Thursday, November 18, 2010

Bringing 'Peace and Justice' to Georgia

By Connie Budin
Distribution Manager

On the weekend of Nov. 19-21, the Saint Mary’s University Peace and Justice Club will be traveling to Fort Benning, Ga., to participate in an annual demonstration.

Each year, leaders of P&J travel to the base called the Western Hemisphere Institute for Security Cooperation (WHISC), formerly known as the School of the Americas. WHISC is a military base for Latino soldiers. The program started in Panama in the 1980s, and is now located in Georgia. WHISC soldiers are trained in democratic principles and peacekeeping and are given higher education. This two-year program aims to instill these individuals with qualities they can take back to their home country to help initiate good relationships and stability, said trip leader Robby McGuire.

However, some of the soldiers who complete their schooling at the base take their knowledge back to their home country to use in harmful ways, said Libby Perkins, a leader of the trip. Their home countries are often unstable, making it easy for tactics to be used to commit atrocities, killing innocent people, said Perkins.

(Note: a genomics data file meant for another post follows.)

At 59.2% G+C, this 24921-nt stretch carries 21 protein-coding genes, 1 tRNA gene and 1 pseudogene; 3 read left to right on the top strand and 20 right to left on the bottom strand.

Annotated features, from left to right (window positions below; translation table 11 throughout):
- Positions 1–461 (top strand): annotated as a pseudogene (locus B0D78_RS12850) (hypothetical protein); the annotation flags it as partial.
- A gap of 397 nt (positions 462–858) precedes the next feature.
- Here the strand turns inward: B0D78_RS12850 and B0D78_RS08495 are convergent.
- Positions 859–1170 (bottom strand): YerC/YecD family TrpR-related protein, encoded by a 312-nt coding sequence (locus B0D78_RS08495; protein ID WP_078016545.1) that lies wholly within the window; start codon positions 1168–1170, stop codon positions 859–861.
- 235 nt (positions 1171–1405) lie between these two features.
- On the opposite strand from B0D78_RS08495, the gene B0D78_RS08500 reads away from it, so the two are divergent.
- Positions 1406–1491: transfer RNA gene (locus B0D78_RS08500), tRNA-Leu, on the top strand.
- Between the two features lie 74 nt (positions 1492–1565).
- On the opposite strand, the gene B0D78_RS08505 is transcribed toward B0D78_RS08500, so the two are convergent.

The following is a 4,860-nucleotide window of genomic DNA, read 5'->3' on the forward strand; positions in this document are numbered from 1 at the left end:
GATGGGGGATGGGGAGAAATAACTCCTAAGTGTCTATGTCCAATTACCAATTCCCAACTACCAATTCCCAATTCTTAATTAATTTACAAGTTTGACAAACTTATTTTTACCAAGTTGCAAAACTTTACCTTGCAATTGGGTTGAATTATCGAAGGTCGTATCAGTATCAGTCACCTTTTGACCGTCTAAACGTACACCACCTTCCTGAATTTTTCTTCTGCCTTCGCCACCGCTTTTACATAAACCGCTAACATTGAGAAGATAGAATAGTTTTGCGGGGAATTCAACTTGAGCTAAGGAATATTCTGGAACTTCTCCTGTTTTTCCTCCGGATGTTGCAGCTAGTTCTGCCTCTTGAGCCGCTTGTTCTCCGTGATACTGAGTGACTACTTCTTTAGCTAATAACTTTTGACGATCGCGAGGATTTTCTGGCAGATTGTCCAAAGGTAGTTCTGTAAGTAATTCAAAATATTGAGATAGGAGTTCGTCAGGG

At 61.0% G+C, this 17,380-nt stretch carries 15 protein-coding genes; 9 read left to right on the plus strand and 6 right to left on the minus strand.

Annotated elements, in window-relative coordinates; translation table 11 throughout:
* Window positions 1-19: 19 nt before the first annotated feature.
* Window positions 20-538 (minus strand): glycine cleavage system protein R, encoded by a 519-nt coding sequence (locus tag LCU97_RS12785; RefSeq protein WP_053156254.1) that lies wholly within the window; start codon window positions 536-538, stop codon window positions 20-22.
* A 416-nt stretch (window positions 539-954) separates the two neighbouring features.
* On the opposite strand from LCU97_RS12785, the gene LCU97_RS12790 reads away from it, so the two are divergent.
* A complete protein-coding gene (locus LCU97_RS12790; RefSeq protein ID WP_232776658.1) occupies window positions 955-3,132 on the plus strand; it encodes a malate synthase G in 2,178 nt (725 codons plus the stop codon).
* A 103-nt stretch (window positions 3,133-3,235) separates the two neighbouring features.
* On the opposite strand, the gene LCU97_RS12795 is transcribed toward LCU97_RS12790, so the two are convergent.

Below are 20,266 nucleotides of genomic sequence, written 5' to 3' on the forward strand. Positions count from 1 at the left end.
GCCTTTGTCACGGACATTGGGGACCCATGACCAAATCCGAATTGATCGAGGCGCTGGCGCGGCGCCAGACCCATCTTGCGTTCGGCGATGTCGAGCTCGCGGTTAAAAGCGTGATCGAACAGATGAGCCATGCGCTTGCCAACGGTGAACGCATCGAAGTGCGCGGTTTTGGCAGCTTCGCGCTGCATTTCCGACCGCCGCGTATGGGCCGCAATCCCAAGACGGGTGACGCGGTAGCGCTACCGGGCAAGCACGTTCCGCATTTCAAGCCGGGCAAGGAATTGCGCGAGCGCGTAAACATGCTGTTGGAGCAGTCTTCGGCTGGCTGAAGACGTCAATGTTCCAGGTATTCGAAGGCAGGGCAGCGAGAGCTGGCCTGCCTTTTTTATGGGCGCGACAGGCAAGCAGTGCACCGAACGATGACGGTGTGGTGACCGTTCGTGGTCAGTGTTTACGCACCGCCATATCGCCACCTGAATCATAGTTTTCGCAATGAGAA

Leaders of the trip include the advisor Brendan Dolan, senior Perkins, junior McGuire and senior Bridget Coffou. They will be traveling with 11 others from SMU, Saint John’s University and the College of Saint Benedict. This will be the 13th year that SMU has made the trip to the WHISC program. Through different organizations coming together on this weekend, there is hope for a change in what happens after men leave WHISC, said Perkins.

McGuire and Perkins, who have gone on past trips to WHISC, describe the event as “powerful.” A tour of the base will be provided and a panel of professors who teach at the base will speak. According to McGuire, on Saturday, a gathering takes place outside the entrance of the base, as well as a celebration of change. Families of those who have passed as a result of killings by WHISC graduates gather with speakers and demonstrators.

Sunday morning brings a somber feel to the program as a morning peace vigil is held. Crosses bearing the names of those who have died proceed through the crowd and are placed on the fence of the base, as each name is read in remembrance, said Coffou.

SMU’s Brother James Miller’s death was caused by a man who attended the School of the Americas, so the connection is very important, said Perkins. A prayer vigil for peace is held on campus each year through the Office of Campus Ministry and Peace and Justice, and anyone is welcome to participate.

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